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A Regional President?

The opinions expressed by columnists are their own and do not necessarily represent the views of Townhall.com.

In 2009, I wrote a novel about a third party being created by a sitting middle of the road U.S. Senator. From Three to Five ultimately provides a vision of how a Congress of Democrats and Republicans would handle the selection of a resident and a vice president without an electoral winner in the general election. The story ultimately revolves around four facts: an unpopular Democrat, an unpopular Republican, a moderate third party candidate and a Constitution that provides that the House of Representatives must select from the top three vote getters for president and the U.S. Senate must select from the two top vote getters for vice president. (The methodology required in the House of Representatives and its resulting political complexity is fascinating.)


With the regular presidential election, a candidate must obtain half of the electoral votes necessary to become the president of the United States, or the process falls to Congress. The inherent problems of getting on the ballot throughout the United States as a third party candidate are monumental. But, one does begin to wonder whether a third party candidate could indeed capture a sufficient number of electoral votes to throw a presidential election into Congress by developing a regional strategy.

What if John Kasich ran only in Ohio and won in Ohio? In both 2000 and 2004, a third party candidate winning in Ohio would have been sufficient to preclude the Electoral College from selecting a president or Vice President. What if John Kasich ran only in Ohio and Pennsylvania? What if Jeb Bush ran only in Florida and Texas?

The latest Gallup poll indicates that a grand total of only 55% of Americans now identify themselves as Democrats (29%) or Republicans (26%). This gives pause to the possibility that there is a "silent majority" in the middle. It is difficult to conclude that very much of the remaining 45% rests to either the left of the Democratic Party or the right of the Republican Party. Regardless, it does not take a great mathematician to calculate that a Hillary Clinton or Bernie Sanders with roughly fifty percent of the likely Democratic voters represents less than 15% of the voting population and a Donald Trump represents less than 12% of the voting population.


Is it a preposterous analysis to suggest that Governor Kasich currently running third in the Republican primary in Ohio could run first in a general election in November? Governor Kasich is not nearly conservative enough to garner the Republican nomination either in Ohio or nationally. But is it possible that that forty percent of general election Ohio voters would thumb their noses at the two major parties should the major parties select from among the current leaders: Clinton, Sanders, or Trump? Ibid for Jeb Bush in Florida and maybe there is a regional Democratic candidate who could dent the electoral college - Governor Brown in California comes to mind. And of course, Mayor Bloomberg could campaign as a national or regional candidate and has been an independent for the better part of a decade.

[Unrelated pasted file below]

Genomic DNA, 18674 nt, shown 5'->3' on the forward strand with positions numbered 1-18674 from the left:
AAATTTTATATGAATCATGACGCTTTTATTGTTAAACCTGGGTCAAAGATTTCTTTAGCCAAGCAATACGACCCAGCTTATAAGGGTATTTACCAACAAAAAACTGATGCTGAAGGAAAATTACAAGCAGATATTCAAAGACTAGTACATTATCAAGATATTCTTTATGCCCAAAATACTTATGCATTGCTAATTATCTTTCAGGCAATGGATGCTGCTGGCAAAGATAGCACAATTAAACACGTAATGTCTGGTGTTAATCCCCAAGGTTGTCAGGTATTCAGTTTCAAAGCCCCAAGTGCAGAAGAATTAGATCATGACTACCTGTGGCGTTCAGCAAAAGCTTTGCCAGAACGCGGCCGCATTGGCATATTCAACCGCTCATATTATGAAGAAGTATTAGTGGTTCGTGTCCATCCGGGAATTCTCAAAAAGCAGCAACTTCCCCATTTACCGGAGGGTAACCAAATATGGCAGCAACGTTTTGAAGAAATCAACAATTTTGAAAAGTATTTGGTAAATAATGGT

The regional election game has not been played for over one hundred years, but it has been done before. Could a Kasich victory strictly in Ohio and perhaps Pennsylvania result in no other candidate getting 270 electoral votes. Ibid for California and Governor Brown. Two very popular governors.

A candidate running in a single state or two states would have an incredible financial edge. As Mr. Trump has demeaned virtually every Republican office holder or Republican candidate, he insures that his campaign will be self funded. That frees up literally hundreds of millions of dollars that would normally go to the Republican presidential candidate's campaign. How would Mr. Trump, Mrs. Clinton or Senator Sanders be able to effectively fund and perform on a national basis and simultaneously compete with an incredibly well funded strictly regional candidate? And that regional candidate would seemingly be able to visit with every voter in his or her state over a period of six months.


The same financial formula applies to the Democratic nominee. This would be particularly true if Bernie Sanders would ultimately become the Democratic nominee as outside of Hollywood, Senator Sanders would find little support from large donors.

The Constitution provides very specific rules if the Electoral College does not elect a president and vice president. The U.S Senate would determine a Vice President quickly, since that chamber chooses between the top two vote-getters and no regional vice presidential candidate would have even a remote chance at being one of the top two. The House of Representatives chooses the President from the three top vote getters as determined by the Electoral College. Until the House of Representatives selects a President, the Vice President is the Acting President. The House has specific and unusual rules for its selection process and no timeframe for the conclusion of their selection process. It is far from impossible that the House of Representatives could never agree on a President, and the Vice President as Acting President could be in that role until the next presidential election in 2020. Again, given the arcane rules in the Constitution, that is not a completely remote possibility. Equally not remote would be the selection of the regional candidate as President of the United States by the House of Representatives.


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